Around here if the grass greens up shortly after they come out they’re no problem. No grass they go looking for what ever’s easy, that means the neighbors calves. One would find a winter kill from time to time, we even had a program where we drug road kill up in the foothills so they would have spring feed. Now with wolves cleaning up those road kills and winter kills we stopped.
The local biologist believes grizzly numbers are increasing mostly because of their expanding range, but has the rate of increase changed I don’t know.
As for a bears diet your right they will eat just about anything but right now it seems there is less for the bears in the spring from now until green-up. Amy way work calls, later.
It’s been the mildest winter in years here with little snow. The elk and deer have been doing well as they can move anywhere they want to with so little snow. The wolves here have been eating deer as far as I can tell–haven’t found one elk kill yet.
Grass is just beginning to come up; bluebirds are arriving. These bears will wake up to no winter kill and the local wolf packs have been quite disrupted by the fall hunt.
RB – an interesting read regarding your questions:
Starting to feel like spring in your neck of the woods? Saw my first Bluebird a couple of days ago (a week early 🙂 and heard geese “honking” their way up the valley also.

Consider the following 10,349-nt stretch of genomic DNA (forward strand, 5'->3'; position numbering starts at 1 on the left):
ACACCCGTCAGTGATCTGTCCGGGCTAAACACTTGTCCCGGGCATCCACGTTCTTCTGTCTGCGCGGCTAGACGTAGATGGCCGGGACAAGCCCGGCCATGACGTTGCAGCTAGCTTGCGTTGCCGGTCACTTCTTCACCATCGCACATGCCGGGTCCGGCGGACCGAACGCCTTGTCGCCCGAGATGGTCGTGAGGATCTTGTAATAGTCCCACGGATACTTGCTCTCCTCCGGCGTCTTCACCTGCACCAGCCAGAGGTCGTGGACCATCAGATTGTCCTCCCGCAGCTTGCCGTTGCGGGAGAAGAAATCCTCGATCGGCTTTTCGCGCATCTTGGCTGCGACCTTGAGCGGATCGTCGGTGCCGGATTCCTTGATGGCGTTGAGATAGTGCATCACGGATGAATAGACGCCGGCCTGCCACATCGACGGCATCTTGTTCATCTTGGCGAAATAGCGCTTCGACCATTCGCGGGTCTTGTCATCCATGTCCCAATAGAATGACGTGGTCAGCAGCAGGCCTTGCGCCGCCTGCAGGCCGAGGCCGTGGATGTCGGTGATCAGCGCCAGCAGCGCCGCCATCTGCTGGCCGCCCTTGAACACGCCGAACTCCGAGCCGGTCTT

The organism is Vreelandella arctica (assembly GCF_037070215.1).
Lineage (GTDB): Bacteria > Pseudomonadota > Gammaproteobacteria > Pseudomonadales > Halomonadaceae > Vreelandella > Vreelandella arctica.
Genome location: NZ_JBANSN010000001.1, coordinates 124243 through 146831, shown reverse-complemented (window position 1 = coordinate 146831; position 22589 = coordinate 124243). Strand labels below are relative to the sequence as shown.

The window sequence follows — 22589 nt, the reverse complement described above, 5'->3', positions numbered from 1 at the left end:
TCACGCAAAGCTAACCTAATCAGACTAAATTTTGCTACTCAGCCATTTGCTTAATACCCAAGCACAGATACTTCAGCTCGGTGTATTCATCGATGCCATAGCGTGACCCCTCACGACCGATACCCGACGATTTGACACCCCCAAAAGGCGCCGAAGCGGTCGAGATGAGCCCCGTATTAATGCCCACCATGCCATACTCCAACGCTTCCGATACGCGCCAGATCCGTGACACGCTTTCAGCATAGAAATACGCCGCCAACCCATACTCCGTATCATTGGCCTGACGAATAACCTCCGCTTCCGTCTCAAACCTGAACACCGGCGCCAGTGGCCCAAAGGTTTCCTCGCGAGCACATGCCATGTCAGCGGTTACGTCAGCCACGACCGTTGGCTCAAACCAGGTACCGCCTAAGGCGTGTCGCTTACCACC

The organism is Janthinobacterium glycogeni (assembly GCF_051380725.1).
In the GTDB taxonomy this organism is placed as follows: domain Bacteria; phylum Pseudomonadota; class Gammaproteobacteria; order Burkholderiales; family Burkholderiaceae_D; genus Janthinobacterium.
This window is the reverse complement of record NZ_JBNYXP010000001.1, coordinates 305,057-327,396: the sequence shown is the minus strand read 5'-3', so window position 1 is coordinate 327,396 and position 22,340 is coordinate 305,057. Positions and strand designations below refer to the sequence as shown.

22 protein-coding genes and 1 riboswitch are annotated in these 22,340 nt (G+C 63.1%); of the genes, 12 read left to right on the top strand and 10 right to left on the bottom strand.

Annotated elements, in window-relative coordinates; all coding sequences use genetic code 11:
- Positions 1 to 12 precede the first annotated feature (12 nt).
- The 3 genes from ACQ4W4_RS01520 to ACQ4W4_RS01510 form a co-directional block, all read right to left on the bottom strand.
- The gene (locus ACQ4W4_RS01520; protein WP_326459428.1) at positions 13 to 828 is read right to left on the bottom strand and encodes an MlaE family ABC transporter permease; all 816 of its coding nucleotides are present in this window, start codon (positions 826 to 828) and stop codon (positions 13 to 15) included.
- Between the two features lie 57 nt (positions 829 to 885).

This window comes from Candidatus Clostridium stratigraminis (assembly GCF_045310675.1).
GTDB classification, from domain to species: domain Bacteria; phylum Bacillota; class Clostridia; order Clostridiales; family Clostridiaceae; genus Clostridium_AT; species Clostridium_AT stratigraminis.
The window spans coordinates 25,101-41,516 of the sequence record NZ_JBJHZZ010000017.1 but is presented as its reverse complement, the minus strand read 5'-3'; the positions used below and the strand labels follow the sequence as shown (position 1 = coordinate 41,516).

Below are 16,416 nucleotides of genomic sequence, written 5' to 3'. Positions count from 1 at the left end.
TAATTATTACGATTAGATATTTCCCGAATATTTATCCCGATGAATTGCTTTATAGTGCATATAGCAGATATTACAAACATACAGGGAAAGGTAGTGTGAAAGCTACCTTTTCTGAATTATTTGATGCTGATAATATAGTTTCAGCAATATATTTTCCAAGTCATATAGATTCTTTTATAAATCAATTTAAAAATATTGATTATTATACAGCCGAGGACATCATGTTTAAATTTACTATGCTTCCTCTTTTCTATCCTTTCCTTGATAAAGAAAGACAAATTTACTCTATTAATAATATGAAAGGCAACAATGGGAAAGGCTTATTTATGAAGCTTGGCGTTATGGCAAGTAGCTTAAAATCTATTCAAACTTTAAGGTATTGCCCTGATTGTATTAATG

Rancher Bob –
one difficulty in answering the question about wolf effects on carcass availability is that our winters have changed so dramatically since 1995.
Early 90s, we actually had some hard winters, driven in part by cooling due to volcanic eruptions (Phillipines, if memory serves, leading to relatively high concentrations of ash in the global atmosphere. Ash bounces solar radiation back into space = cooler temperatures. See also “geoengineering”).
All told, though, the presence of wolves likely means that ungulates in poor condition will die from predation rather than from exposure / starvation. This article http://onlinelibrary.wiley.com/doi/10.1046/j.1365-2656.2003.00766.x/full
reached an unsurprising conclusion (but worth taking the time to verify scientifically):
Wolves “change the variability in scavenge from a late winter pulse dependent primarily on abiotic environmental conditions [eg, temperature and precip] to one that is relatively constant across the winter and primarily dependent on wolf demographics . . .”
Since most bears den up in the winter, this means less carrion laying around for them to eat when they emerge. Big male grizzlies have adapted by staying awake part of the winter to usurp carcasses from wolf packs. That behavior would be entirely too risky for female grizzlies with cubs, as well as lone bears that lack the size and temperament to stand off a wolf pack.
Wolves have killed bear cubs. Clearly, it has not been a major factor in population growth, as the grizzly population has grown even when wolf numbers were quite high in and around Yellowstone. It happens, but it’s rare.
Unlike an elk calf, a grizzly cub can take refuge in a tree while Mom deals out some fearsome reprisals on the ground.
I have always thought of this as one of nature’s miracles (of many). I haven’t seen bluebirds yet – but we are starting to get our spring birds, and they are in pairs! Juncos are still at the feeder, so it isn’t Spring quite yet. One day they all head North and are gone, until next winter! 🙂